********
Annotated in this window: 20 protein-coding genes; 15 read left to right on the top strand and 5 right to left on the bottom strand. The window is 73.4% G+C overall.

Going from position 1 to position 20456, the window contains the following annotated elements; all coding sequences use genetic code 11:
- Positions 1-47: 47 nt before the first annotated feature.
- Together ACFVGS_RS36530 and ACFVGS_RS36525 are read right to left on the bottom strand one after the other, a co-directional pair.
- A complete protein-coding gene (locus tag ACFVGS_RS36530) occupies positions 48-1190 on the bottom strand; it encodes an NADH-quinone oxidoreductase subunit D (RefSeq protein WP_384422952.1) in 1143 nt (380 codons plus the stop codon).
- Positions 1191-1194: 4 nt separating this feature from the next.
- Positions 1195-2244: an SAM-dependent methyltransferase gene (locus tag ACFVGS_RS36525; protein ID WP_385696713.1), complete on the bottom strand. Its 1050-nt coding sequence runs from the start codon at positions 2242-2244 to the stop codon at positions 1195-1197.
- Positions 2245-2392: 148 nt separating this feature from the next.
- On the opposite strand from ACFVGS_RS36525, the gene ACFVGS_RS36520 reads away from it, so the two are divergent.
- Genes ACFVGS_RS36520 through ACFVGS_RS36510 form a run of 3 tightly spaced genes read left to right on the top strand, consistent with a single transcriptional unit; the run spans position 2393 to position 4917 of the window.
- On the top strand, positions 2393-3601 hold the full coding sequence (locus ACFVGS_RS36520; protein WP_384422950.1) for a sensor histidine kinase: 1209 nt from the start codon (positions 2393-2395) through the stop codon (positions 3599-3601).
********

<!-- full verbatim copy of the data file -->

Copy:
Annotated in this window: 20 protein-coding genes; 15 read left to right on the top strand and 5 right to left on the bottom strand. The window is 73.4% G+C overall.

Going from position 1 to position 20456, the window contains the following annotated elements; all coding sequences use genetic code 11:
- Positions 1-47: 47 nt before the first annotated feature.
- Together ACFVGS_RS36530 and ACFVGS_RS36525 are read right to left on the bottom strand one after the other, a co-directional pair.
- A complete protein-coding gene (locus tag ACFVGS_RS36530) occupies positions 48-1190 on the bottom strand; it encodes an NADH-quinone oxidoreductase subunit D (RefSeq protein WP_384422952.1) in 1143 nt (380 codons plus the stop codon).
- Positions 1191-1194: 4 nt separating this feature from the next.
- Positions 1195-2244: an SAM-dependent methyltransferase gene (locus tag ACFVGS_RS36525; protein ID WP_385696713.1), complete on the bottom strand. Its 1050-nt coding sequence runs from the start codon at positions 2242-2244 to the stop codon at positions 1195-1197.
- Positions 2245-2392: 148 nt separating this feature from the next.
- On the opposite strand from ACFVGS_RS36525, the gene ACFVGS_RS36520 reads away from it, so the two are divergent.
- Genes ACFVGS_RS36520 through ACFVGS_RS36510 form a run of 3 tightly spaced genes read left to right on the top strand, consistent with a single transcriptional unit; the run spans position 2393 to position 4917 of the window.
- On the top strand, positions 2393-3601 hold the full coding sequence (locus ACFVGS_RS36520; protein WP_384422950.1) for a sensor histidine kinase: 1209 nt from the start codon (positions 2393-2395) through the stop codon (positions 3599-3601).